Japanese government approves nuclear restart
11 April 2014
The Japanese government has approved an energy plan that backs the use of nuclear power. The plan reverses an earlier decision to phase out nuclear power by a previous government following the Fukushima disaster three years ago. The decision sets the stage for the reactivation of nuclear power plants that have met tough new regulatory standards.
The 78-page plan maps out policies on the production and supply of nuclear power, clean energy and other sources and is based on the recommendations of a 15-member task force with a majority of academics.
The opposition Democratic Party of Japan, which was in power during the time of the 2011 tsunami and earthquake that triggered the Fukushima nuclear disaster, had promised to phase out nuclear power.
Prime Minister Shinzo Abe had to spend months convincing sceptical members of his ruling Liberal Democratic Party as well as coalition partner New Komeito, which opposes nuclear energy, to accept the final draft of the plan.
“Each energy source has its own characteristics and no energy source is perfect in terms of stable supply, cost, environmental impacts and safety,” Toshimitsu Motegi, the minister of economy, trade and industry, said at a news conference today after the approval. “We aim for an energy demand-supply structure that is realistic and well-balanced.”
Reuters says the plan may be too little, too late for Japan's “moribund” nuclear industry, facing estimated losses of almost $50 billion, with two utilities having been forced to ask the government for financial assistance last week.
Plant operators have had to pay out almost $90 billion on replacement fossil fuels, with domestic media saying they have also spent an estimated 1.6 trillion yen ($16 billion) on nuclear plant upgrades to meet new safety guidelines. Fossil fuels currently account for about 90% of Japan’s electricity generation, according to government figures.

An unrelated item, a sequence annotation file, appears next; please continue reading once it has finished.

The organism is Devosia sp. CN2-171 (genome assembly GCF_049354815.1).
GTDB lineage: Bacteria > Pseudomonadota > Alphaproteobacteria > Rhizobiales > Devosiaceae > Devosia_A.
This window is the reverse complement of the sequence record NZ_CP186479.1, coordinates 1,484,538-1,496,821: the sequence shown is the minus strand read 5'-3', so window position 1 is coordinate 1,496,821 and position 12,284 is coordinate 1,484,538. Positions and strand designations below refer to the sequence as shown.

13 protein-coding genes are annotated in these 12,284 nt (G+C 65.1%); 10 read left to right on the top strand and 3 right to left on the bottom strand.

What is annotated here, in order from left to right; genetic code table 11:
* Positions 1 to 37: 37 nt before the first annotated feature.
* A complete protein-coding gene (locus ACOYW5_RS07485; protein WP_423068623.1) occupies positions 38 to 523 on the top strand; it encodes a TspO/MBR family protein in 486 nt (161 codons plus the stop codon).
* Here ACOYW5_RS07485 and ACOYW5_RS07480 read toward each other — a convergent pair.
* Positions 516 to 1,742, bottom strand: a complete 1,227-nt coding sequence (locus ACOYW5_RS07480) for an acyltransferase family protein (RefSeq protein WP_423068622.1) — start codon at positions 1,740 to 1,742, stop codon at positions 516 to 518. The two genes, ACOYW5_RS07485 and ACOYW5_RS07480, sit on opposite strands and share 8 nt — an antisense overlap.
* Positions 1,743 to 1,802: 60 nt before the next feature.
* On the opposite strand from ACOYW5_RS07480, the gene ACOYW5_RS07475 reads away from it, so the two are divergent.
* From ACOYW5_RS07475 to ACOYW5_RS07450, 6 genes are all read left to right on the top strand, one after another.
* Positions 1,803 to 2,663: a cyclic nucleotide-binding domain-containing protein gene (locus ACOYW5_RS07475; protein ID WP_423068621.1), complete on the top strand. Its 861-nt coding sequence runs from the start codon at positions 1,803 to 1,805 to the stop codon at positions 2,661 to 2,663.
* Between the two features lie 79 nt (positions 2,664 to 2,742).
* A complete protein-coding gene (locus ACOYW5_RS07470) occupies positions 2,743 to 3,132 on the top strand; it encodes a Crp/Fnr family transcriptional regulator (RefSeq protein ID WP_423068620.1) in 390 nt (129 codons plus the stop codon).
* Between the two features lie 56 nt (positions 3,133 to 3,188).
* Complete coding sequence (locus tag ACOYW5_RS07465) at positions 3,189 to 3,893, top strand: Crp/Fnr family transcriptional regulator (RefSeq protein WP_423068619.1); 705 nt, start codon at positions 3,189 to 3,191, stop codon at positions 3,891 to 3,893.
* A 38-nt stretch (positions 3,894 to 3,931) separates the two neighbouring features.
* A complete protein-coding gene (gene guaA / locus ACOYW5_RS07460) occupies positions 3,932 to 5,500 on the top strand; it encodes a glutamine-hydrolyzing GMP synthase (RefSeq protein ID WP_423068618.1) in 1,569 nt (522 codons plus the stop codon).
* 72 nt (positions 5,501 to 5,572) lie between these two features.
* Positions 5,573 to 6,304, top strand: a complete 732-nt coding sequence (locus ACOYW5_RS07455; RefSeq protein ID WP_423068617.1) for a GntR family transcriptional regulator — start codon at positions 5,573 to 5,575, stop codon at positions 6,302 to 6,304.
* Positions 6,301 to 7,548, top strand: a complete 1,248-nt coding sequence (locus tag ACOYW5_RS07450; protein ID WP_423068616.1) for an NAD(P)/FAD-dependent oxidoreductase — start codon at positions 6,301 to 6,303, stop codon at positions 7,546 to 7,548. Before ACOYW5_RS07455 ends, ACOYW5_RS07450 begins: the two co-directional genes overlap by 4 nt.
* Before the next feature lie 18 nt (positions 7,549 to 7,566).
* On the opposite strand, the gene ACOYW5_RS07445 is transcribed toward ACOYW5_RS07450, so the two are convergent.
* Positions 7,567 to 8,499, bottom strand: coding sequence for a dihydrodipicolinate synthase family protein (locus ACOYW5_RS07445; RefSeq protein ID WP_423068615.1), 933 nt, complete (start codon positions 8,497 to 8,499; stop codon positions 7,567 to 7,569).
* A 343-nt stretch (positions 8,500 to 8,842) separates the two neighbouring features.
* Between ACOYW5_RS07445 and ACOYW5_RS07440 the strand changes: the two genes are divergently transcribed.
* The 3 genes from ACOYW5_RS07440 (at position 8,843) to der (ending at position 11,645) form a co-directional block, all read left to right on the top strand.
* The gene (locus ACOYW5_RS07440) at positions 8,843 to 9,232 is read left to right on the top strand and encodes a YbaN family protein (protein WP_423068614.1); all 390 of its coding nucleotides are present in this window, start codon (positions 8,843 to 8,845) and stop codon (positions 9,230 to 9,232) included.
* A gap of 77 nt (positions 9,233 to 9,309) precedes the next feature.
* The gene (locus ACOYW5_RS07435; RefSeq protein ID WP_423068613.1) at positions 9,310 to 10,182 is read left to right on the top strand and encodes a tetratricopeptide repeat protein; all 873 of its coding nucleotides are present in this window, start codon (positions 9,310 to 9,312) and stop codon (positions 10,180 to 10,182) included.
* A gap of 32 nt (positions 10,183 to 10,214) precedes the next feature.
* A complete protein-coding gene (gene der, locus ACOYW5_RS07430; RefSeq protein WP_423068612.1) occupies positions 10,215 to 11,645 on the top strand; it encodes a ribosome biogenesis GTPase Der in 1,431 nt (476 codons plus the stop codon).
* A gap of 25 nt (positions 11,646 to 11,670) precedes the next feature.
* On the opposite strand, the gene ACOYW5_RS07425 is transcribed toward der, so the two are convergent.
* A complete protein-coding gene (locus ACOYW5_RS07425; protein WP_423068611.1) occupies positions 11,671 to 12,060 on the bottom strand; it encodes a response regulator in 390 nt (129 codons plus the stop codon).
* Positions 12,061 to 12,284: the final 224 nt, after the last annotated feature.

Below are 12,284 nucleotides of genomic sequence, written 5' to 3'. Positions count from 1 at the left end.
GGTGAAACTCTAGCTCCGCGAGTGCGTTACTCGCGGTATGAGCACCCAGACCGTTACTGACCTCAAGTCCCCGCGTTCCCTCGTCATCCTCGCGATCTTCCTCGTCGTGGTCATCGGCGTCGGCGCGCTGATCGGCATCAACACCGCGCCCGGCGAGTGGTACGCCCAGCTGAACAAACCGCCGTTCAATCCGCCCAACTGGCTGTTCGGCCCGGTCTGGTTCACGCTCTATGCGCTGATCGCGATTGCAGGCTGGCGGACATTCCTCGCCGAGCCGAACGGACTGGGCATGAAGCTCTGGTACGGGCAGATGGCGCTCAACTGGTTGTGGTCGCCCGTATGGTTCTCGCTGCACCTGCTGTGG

Recent analysis by Reuters shows as many as two-thirds of the country's 48 idled nuclear reactors may have to be left closed because of the high cost of further upgrades, local opposition or seismic risks.
"The plan makes clear we will reduce reliance on nuclear power through a variety of measures," industry minister Toshimitsu Motegi told reporters after the cabinet meeting, adding that the government might decide on an ideal energy mix within two or three years.
Japan will do as much as possible to increase renewable energy supplies, Motegi said. The government has set up a ministerial level group to study boosting such energy sources.
Recent polls put opposition to nuclear restarts at about two-to-one over support. An Asahi newspaper poll last month found that nearly 80% of those surveyed supported a gradual exit from atomic power.
Abe's government has dropped plans to introduce a demonstration fast-breeder reactor in 2025 and a commercial reactor before 2050 after decades of delays at the Monju prototype reactor.
The energy plan unveiled on Friday said Monju would become an international research centre focused on reducing nuclear waste and toxicity. But the plan also says the government will continue workingon reprocessing nuclear fuel at the Rokkasho facility in northern Japan andmaintain storage facilities for used fuel.